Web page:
Jump to content
503reefland

Learning how to be a pro photographer in 1 hour...

Recommended Posts

Posted (edited)

Ok maybe not just picked a Sony a58 so I can finally capture reeftank stuff and things.lol any pointers are appreciated! My tank is not to where I want it aquascape wise as just caught the Sps bug 3-4 months ago bottom picture was when I had the euphylia and goniopora bug...lol

716D8C9C-11F4-47E3-B822-9DF585AEB09A.jpeg

4ABE4EE3-CFD7-444F-89A5-862ECCB093DF.jpeg

5A5CEDA9-F7AD-42F9-B362-15735C53143B.jpeg

F9F513EC-9F37-4A80-ACBB-2FEA9D3A8613.jpeg

F05A43B2-1695-4380-A304-0DE258133EE1.jpeg

FFF8DC56-BC44-42D7-A90D-6E2E4D411ED4.jpeg

02115594-01BE-4514-91FF-D37FE2213E7B.jpeg

84352EFB-9A49-45A8-9F4E-8DA2237F5632.jpeg

Edited by 503reefland
  • Like 4

Share this post


Link to post
Share on other sites

At Cuttlefish and Corals, I am the coral photographer. I use a Canon SL2 with an EFS 35mm macro, I use a custom color card to set my White balance to help with the overwhelming blue that leds do to cameras. I also use a G-4 R-5 Color shift for color correction. I usually keep the ISO at 100 or as low as your camera can go. shutter speed at 1/400 of a second and aperture at 2.8. if the photos are too dark slowly bring the shutter speed down. the lowest the shutter speed should be is 1/250 if the images are still too dark then start bringing up the ISO. Just remember the higher the iso the lower the image quality.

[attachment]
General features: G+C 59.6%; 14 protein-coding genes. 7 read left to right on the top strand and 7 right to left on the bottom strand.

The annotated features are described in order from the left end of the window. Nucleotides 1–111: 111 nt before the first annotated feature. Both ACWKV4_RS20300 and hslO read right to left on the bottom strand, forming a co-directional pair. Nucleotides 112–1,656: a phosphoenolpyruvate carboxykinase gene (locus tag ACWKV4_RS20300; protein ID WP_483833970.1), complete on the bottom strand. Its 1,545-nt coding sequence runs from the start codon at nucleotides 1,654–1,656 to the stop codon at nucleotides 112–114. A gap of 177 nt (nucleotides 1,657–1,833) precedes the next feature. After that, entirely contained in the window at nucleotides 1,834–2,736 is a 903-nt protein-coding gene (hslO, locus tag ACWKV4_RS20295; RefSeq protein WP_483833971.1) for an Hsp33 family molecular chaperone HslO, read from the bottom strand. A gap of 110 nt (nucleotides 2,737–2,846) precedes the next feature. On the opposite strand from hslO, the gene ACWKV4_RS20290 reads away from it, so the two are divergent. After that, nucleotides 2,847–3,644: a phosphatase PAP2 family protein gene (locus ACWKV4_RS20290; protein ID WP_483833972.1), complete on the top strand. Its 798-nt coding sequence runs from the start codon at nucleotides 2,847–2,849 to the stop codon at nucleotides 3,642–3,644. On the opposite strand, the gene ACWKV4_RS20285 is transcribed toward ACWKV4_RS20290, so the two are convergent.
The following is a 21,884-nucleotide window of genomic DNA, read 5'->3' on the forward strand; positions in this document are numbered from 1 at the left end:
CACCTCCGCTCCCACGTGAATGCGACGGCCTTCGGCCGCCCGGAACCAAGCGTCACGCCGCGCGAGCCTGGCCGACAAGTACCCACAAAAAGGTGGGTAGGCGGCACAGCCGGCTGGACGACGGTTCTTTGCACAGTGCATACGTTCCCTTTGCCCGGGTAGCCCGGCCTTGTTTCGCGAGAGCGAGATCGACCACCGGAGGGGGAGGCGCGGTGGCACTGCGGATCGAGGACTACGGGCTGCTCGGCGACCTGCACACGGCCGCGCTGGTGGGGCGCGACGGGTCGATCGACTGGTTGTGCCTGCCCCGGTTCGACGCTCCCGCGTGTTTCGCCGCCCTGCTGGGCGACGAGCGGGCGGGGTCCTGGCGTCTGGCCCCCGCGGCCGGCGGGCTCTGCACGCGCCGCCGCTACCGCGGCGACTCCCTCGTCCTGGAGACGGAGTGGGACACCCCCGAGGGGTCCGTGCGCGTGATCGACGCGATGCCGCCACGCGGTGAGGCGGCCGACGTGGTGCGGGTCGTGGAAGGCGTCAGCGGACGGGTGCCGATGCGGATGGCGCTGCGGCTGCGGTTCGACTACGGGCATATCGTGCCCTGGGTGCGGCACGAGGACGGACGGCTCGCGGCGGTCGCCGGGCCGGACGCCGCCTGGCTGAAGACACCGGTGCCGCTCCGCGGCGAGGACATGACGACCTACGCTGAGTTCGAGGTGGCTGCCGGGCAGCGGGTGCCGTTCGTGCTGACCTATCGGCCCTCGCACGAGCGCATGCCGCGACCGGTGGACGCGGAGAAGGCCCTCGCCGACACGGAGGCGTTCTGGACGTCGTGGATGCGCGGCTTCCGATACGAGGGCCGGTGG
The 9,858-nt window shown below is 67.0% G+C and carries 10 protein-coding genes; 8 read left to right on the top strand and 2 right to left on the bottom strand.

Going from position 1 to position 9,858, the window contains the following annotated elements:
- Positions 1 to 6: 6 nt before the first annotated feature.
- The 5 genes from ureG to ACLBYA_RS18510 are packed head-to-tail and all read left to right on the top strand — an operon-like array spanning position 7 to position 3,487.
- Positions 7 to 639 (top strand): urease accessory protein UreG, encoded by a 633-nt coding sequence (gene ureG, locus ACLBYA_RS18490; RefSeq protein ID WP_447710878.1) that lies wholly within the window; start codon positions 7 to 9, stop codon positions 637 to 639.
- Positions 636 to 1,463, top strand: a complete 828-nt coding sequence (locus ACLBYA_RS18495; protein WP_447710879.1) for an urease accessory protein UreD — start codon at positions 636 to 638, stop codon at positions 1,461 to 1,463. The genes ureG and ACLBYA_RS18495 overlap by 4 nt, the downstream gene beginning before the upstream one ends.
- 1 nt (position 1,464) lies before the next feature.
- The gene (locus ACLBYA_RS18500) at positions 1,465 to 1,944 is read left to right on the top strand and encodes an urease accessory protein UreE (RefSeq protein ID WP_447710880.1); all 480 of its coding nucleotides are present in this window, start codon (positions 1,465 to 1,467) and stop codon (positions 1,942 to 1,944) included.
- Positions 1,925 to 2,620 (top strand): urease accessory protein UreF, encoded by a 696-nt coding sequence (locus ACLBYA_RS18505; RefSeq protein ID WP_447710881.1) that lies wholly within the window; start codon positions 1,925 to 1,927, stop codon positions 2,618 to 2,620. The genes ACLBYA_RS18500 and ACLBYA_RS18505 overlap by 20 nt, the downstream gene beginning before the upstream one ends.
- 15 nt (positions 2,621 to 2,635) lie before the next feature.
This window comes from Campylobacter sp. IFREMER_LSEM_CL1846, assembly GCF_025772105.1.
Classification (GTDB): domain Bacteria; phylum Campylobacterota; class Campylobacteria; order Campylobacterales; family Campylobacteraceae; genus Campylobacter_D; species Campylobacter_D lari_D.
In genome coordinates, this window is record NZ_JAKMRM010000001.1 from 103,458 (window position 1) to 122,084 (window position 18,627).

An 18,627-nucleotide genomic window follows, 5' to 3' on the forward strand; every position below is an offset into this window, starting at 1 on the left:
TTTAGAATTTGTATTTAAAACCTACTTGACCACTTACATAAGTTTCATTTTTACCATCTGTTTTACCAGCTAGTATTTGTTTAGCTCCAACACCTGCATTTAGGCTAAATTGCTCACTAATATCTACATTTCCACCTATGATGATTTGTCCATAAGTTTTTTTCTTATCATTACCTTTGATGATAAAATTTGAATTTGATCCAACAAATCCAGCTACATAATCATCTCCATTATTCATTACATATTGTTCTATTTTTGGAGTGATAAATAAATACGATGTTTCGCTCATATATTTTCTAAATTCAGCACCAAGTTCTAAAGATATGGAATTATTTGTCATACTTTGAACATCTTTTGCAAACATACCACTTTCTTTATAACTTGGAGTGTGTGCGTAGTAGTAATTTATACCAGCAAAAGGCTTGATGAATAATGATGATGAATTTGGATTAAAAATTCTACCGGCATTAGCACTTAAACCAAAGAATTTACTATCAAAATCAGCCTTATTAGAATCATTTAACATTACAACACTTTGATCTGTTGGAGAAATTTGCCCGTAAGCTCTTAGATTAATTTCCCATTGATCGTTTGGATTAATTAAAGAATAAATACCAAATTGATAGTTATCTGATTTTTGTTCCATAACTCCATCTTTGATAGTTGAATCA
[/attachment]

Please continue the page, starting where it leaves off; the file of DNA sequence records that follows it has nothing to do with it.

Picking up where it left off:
anyhoo what you have looks great! Keep working on it!!

  • Like 3

Share this post


Link to post
Share on other sites

Just a suggestion, if you're not already shooting in RAW then I'd definitely suggest it. I do photo work for a living and shooting in RAW is hands down one of the easiest ways of improving your finished photo. Nowadays you can get editing software either dirt cheap or free that will support RAW/DNG file formats. When you do your post editing, RAW images have about 4x-5x as much data built into the file so if your shot is a little under or over exposed you can make the adjustment. It also allows you to do your white balance after the fact as well, but I'd always suggest trying to dial in your white balance as much as possible while you're shooting. Personally I use Adobe Lightroom for most of my quick editing and it's amazing how much you can manipulate a RAW photo (even ones that seem unusable).

 

Share this post


Link to post
Share on other sites

Create an account or sign in to comment

You need to be a member in order to leave a comment

Create an account

Sign up for a new account in our community. It's easy!

Register a new account

Sign in

Already have an account? Sign in here.

Sign In Now

×